An unexamined life is not worth living.
While most of us would agree with Socratesâ sentiment, how many of us actually know how to examine our life as it unfolds and how to examine it skillfully? Furthermore, how many of us think we have the time to do that? We are immersed in a society of speed, technology, and information overload. Despite extraordinary advances in science and technology, from mapping our genomes to information access via the Internet, we live in an age of increasing anxiety and increasing doubt in our capacity to make decisions and to effect change, whether in our bodies, our lives, or the world around us. Feelings of fear, frustration, stress, and confusion seem to be on the rise globally, and the elevated rates of psychiatric illness among adults and children worldwide probably reï¬ect this rising distress.
In the midst of our techno-savvy yet anxiety-producing culture, scientiï¬c investigation has become increasingly interested in the ancient practice of mindfulness as an antidote of sorts to the ills of the modern world and as a tool for skillfully examining our lives. Extracted from the religious settings in which it was developed, mindfulness practice has become a secularized tool for investigation of the modern mind. This book is an introduction to the why and how of mindfulness, from a scientist (the why) and a mindfulness teacher (the how).
WHAT IS MINDFULNESS, AND WHAT CAN IT DO?
Mindfulness may be thought of as a state of consciousness, one characterized by attention to present experience with a stance of open curiosity. It is a quality of attention that can be brought to any experience. Mindfulness can be cultivated through explicit practices, such as meditation or yoga or tâai chi, or even through creative processes in the arts or walking in nature. Mindfulness can also be enhanced less explicitly by adopting a generally mindful approach to life. As you learn the principles and techniques of mindfulness, you can apply them to any moment in the day, whether you are eating, driving, showering, or sending an e-mail.
Meditation can be considered a general term covering a wide range of practices that affect your awareness or utilize contemplation in the service of self-discovery. There are hundreds of kinds of meditation practices, including relaxation, concentration, visualization, and forms of religious chanting and prayer; a large subset of these practices, such as mindfulness meditation, Zen Buddhist meditation, and Transcendental Meditation, speciï¬cally focus on enhancing awareness, as do movement-based meditations such as yoga, tâai chi, and chi gong. While these forms of meditation may differ in how they affect your awareness, all of them are various means of enhancing or, as some would say, âexpandingâ your awareness. We coined the term âMindful Awareness Practices,â or MAPs, to refer to this general class of practices. We also call the mindfulness classes we teach at our UCLA Mindful Awareness Research Center (MARC) by the name MAPs.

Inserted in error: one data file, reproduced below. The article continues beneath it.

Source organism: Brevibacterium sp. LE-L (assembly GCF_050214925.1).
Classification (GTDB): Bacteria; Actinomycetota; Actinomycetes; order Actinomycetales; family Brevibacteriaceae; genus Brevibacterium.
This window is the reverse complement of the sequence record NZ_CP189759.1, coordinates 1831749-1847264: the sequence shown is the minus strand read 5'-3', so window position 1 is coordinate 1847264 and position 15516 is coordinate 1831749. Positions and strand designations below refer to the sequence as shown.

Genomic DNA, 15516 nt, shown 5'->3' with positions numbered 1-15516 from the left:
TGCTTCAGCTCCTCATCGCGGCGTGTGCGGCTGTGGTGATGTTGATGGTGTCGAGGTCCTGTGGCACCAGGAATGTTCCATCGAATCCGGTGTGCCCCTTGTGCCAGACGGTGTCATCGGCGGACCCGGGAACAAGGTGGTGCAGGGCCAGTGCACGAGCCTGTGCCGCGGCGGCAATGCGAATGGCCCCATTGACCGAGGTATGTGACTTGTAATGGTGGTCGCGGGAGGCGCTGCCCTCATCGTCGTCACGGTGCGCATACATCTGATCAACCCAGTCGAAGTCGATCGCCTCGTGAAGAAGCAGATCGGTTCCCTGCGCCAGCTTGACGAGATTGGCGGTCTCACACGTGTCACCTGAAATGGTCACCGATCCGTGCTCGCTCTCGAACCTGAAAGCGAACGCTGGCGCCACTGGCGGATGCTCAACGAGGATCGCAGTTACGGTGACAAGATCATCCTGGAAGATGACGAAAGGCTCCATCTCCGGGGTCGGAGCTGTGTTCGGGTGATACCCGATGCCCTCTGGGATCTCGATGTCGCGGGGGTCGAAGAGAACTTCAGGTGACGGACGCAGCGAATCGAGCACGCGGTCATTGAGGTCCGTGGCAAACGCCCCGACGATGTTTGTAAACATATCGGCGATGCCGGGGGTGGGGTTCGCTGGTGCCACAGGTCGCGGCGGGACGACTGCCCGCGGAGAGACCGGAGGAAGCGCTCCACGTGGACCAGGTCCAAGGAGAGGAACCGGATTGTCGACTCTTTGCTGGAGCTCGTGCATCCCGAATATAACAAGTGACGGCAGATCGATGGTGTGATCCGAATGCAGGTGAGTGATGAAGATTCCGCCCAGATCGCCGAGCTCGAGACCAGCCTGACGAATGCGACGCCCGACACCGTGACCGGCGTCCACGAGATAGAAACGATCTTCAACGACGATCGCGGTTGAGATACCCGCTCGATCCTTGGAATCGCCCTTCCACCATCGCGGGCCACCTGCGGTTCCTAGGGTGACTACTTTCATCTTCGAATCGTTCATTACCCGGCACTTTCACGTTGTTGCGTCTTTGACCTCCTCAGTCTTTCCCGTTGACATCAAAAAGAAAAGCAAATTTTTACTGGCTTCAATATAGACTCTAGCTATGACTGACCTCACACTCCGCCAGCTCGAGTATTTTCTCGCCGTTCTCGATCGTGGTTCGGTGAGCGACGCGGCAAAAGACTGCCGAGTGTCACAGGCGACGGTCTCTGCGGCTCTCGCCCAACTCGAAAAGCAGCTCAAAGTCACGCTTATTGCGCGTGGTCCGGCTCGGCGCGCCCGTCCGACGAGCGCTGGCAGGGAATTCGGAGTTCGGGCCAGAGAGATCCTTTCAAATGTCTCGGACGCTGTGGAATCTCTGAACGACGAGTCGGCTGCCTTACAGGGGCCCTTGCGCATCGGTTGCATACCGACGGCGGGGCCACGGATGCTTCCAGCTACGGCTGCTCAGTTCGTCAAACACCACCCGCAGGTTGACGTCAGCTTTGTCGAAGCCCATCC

MAPs, in general, have been around for at least 5,000 years. While mindfulness meditation as a MAP is generally seen as being rooted in the 2,500year-old Buddhist tradition, variants are evident in the practices of the ancient Greeks, Taoists, Native Americans, various religious traditions, and writings of poets, philosophers, and scientists throughout history. Although ancient in roots, mindfulness meditation is completely suited for modern times. It is a practice that can be done by anyone, regardless of age, background, or religion. The research exploring mindfulness, although still relatively new, is demonstrating that repeated practice can lead to changes in our lives, including:
- Reducing stress
- Reducing chronic physical pain
- Boosting the bodyâs immune system to ï¬ght disease
- Coping with painful life events, such as the death of a loved one or major illness
- Dealing with negative emotions like anger, fear, and greed
- Increasing self-awareness to detect harmful reactive patterns of thought, feeling, and action
- Improving attention or concentration
- Enhancing positive emotions, including happiness and compassion
- Increasing interpersonal skills and relationships
- Reducing addictive behaviors, such as eating disorders, alcoholism, and smoking
- Enhancing performance, whether in work, sports, or academics
- Stimulating and releasing creativity
- Changing positively the actual structure of our brains
The emerging research on mindfulness makes it sound like a cure-all for whatever ails us, and perhaps it could be considered a simple solution for complex problems. For many people mindfulness practice is an excellent adjunct to other approaches they may be using to promote health and wellness, such as therapy, exercise, nutrition, or medication. Moreover, although mindfulness does not remove the ups and downs of life, it changes how experiences like losing a job, getting a divorce, struggling at home or at school, births, marriages, illnesses, death and dying inï¬uence you and how you inï¬uence the experience. In other words, mindfulness changes your relationship to life. Learning to live mindfully does not mean living in a âperfectâ world, but rather, living a full and contented life in a world in which both joys and challenges are a given.